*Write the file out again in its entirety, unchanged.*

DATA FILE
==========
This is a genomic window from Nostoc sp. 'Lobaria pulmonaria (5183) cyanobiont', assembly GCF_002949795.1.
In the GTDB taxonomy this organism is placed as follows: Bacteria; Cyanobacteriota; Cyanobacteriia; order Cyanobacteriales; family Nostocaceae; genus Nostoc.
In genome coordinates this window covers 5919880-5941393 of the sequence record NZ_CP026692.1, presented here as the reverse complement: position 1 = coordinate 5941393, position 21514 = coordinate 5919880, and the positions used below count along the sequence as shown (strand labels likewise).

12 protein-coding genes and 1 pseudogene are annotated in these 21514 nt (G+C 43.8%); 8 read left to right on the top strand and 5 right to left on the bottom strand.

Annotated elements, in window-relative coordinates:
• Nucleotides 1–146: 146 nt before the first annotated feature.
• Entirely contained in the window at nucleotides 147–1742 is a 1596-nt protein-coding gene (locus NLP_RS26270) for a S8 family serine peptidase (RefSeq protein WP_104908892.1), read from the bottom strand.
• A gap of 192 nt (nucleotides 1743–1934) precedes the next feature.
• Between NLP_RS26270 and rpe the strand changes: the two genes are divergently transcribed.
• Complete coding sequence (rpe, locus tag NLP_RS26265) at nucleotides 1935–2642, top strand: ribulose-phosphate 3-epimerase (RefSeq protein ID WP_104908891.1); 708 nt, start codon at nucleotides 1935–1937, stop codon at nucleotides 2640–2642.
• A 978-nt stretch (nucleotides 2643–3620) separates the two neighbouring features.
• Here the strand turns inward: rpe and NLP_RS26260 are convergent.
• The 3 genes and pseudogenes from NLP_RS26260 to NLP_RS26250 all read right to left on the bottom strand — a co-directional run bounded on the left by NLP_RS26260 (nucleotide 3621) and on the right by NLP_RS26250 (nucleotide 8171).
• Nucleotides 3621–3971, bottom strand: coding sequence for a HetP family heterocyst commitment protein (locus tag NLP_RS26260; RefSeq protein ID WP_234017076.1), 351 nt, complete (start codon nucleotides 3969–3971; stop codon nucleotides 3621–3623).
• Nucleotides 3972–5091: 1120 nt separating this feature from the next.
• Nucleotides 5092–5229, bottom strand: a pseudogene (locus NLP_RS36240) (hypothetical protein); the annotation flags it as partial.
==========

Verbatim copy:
This is a genomic window from Nostoc sp. 'Lobaria pulmonaria (5183) cyanobiont', assembly GCF_002949795.1.
In the GTDB taxonomy this organism is placed as follows: Bacteria; Cyanobacteriota; Cyanobacteriia; order Cyanobacteriales; family Nostocaceae; genus Nostoc.
In genome coordinates this window covers 5919880-5941393 of the sequence record NZ_CP026692.1, presented here as the reverse complement: position 1 = coordinate 5941393, position 21514 = coordinate 5919880, and the positions used below count along the sequence as shown (strand labels likewise).

12 protein-coding genes and 1 pseudogene are annotated in these 21514 nt (G+C 43.8%); 8 read left to right on the top strand and 5 right to left on the bottom strand.

Annotated elements, in window-relative coordinates:
• Nucleotides 1–146: 146 nt before the first annotated feature.
• Entirely contained in the window at nucleotides 147–1742 is a 1596-nt protein-coding gene (locus NLP_RS26270) for a S8 family serine peptidase (RefSeq protein WP_104908892.1), read from the bottom strand.
• A gap of 192 nt (nucleotides 1743–1934) precedes the next feature.
• Between NLP_RS26270 and rpe the strand changes: the two genes are divergently transcribed.
• Complete coding sequence (rpe, locus tag NLP_RS26265) at nucleotides 1935–2642, top strand: ribulose-phosphate 3-epimerase (RefSeq protein ID WP_104908891.1); 708 nt, start codon at nucleotides 1935–1937, stop codon at nucleotides 2640–2642.
• A 978-nt stretch (nucleotides 2643–3620) separates the two neighbouring features.
• Here the strand turns inward: rpe and NLP_RS26260 are convergent.
• The 3 genes and pseudogenes from NLP_RS26260 to NLP_RS26250 all read right to left on the bottom strand — a co-directional run bounded on the left by NLP_RS26260 (nucleotide 3621) and on the right by NLP_RS26250 (nucleotide 8171).
• Nucleotides 3621–3971, bottom strand: coding sequence for a HetP family heterocyst commitment protein (locus tag NLP_RS26260; RefSeq protein ID WP_234017076.1), 351 nt, complete (start codon nucleotides 3969–3971; stop codon nucleotides 3621–3623).
• Nucleotides 3972–5091: 1120 nt separating this feature from the next.
• Nucleotides 5092–5229, bottom strand: a pseudogene (locus NLP_RS36240) (hypothetical protein); the annotation flags it as partial.